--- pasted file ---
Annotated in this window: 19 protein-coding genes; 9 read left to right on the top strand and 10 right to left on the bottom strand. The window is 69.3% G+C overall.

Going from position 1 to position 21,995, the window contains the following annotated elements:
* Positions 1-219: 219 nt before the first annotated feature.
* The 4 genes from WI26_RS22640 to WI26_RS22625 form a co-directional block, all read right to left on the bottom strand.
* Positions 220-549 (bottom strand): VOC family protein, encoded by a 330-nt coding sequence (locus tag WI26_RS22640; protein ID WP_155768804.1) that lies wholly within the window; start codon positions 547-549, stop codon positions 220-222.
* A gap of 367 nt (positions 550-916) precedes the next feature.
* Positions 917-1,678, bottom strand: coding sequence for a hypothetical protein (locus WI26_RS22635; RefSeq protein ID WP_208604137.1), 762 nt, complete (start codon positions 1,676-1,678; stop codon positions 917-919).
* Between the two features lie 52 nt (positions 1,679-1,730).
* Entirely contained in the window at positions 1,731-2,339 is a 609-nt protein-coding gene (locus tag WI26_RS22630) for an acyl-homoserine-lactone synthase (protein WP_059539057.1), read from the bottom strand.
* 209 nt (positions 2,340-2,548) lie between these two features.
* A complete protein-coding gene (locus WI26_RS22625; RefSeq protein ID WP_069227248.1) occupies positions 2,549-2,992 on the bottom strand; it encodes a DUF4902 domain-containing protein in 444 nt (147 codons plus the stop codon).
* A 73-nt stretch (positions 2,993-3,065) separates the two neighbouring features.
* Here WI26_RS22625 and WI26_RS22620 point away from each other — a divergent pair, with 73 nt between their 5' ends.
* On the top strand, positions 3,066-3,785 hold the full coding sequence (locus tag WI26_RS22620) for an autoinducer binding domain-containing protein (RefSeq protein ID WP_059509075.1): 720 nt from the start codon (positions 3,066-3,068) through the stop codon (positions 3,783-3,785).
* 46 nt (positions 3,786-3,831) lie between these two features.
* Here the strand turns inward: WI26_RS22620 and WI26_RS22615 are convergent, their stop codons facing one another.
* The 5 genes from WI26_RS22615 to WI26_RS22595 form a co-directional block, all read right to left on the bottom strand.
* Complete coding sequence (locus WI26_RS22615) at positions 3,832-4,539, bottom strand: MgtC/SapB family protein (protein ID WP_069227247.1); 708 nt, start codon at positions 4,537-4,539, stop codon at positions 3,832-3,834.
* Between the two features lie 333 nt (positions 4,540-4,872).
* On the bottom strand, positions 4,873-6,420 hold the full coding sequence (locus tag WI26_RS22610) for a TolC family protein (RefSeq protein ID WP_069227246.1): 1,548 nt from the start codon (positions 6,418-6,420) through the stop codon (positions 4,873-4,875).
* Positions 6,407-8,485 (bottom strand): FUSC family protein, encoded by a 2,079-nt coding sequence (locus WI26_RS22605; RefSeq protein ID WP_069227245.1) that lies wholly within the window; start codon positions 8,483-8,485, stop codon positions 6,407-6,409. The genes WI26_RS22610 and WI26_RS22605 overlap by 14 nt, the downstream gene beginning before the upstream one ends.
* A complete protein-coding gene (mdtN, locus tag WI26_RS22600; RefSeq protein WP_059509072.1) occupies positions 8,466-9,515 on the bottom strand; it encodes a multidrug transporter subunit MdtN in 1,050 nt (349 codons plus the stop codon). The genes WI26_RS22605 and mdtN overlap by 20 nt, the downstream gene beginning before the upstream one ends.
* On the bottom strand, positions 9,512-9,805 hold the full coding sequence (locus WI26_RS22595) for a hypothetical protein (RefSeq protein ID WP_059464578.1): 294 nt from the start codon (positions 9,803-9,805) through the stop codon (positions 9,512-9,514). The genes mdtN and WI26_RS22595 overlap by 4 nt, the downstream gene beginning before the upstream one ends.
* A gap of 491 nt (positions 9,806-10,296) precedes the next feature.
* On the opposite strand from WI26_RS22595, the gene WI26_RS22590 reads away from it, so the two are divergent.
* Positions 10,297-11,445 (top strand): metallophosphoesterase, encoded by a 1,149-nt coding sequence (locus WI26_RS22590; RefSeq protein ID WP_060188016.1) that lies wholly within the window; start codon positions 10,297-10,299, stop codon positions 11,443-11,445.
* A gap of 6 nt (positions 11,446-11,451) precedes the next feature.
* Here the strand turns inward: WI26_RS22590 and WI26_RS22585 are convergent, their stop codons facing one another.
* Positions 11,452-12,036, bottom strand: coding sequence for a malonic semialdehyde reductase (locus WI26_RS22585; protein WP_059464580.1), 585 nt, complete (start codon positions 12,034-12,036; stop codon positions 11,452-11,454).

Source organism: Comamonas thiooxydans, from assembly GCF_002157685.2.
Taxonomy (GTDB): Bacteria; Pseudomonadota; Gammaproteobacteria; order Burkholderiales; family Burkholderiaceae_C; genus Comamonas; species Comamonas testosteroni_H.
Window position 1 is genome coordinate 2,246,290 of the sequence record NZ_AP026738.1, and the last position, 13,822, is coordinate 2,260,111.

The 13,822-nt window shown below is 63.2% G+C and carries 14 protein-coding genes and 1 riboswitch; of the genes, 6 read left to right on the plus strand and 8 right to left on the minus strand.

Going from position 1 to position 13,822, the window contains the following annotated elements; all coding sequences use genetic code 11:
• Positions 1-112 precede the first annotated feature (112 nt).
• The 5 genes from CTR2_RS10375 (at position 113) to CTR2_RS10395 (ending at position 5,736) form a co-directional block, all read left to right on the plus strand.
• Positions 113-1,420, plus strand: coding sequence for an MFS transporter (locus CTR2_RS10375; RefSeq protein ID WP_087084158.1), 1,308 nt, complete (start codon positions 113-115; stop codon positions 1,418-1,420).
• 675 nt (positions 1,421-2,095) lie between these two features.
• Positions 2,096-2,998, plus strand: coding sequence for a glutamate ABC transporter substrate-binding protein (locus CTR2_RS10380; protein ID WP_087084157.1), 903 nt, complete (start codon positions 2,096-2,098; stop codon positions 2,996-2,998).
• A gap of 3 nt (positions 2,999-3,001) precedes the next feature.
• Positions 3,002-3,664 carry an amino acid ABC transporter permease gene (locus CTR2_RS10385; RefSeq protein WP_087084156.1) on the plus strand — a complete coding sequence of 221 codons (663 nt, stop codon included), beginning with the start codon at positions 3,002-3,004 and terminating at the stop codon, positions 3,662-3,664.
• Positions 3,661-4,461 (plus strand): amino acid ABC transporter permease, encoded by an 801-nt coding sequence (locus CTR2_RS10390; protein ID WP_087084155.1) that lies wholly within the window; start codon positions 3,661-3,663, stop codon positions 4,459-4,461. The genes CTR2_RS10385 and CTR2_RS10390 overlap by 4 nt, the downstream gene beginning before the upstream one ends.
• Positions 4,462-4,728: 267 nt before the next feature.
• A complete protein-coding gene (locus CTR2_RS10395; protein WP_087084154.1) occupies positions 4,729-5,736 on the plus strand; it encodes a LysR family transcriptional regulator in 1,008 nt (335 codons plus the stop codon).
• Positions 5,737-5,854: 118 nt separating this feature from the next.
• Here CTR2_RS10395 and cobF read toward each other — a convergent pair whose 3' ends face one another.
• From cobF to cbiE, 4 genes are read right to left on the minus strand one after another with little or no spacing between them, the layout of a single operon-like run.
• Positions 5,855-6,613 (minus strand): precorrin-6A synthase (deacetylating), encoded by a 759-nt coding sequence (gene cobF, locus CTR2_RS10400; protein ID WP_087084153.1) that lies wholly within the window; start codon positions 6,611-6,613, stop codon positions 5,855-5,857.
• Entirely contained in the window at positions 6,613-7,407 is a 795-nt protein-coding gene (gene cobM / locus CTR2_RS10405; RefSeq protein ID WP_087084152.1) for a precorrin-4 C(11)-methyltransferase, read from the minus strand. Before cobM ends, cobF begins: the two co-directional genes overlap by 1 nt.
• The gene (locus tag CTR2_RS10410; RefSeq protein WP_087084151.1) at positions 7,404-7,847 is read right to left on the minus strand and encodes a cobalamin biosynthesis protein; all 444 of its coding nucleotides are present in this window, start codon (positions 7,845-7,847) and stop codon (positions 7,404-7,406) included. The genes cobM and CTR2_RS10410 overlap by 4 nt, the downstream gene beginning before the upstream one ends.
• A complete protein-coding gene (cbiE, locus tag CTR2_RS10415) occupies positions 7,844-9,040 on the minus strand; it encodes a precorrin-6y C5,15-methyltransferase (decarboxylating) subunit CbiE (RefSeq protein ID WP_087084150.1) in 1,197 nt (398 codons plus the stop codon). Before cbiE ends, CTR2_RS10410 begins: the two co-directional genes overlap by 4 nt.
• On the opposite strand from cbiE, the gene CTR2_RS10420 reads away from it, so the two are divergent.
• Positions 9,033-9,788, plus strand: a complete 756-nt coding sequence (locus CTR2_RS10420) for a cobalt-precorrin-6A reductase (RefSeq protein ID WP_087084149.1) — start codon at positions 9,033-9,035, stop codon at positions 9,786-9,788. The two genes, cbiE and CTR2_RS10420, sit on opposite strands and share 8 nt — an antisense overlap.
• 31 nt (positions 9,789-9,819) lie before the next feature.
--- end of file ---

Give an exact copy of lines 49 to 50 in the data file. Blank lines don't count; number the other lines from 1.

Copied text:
• Entirely contained in the window at positions 6,613-7,407 is a 795-nt protein-coding gene (gene cobM / locus CTR2_RS10405; RefSeq protein ID WP_087084152.1) for a precorrin-4 C(11)-methyltransferase, read from the minus strand. Before cobM ends, cobF begins: the two co-directional genes overlap by 1 nt.
• The gene (locus tag CTR2_RS10410; RefSeq protein WP_087084151.1) at positions 7,404-7,847 is read right to left on the minus strand and encodes a cobalamin biosynthesis protein; all 444 of its coding nucleotides are present in this window, start codon (positions 7,845-7,847) and stop codon (positions 7,404-7,406) included. The genes cobM and CTR2_RS10410 overlap by 4 nt, the downstream gene beginning before the upstream one ends.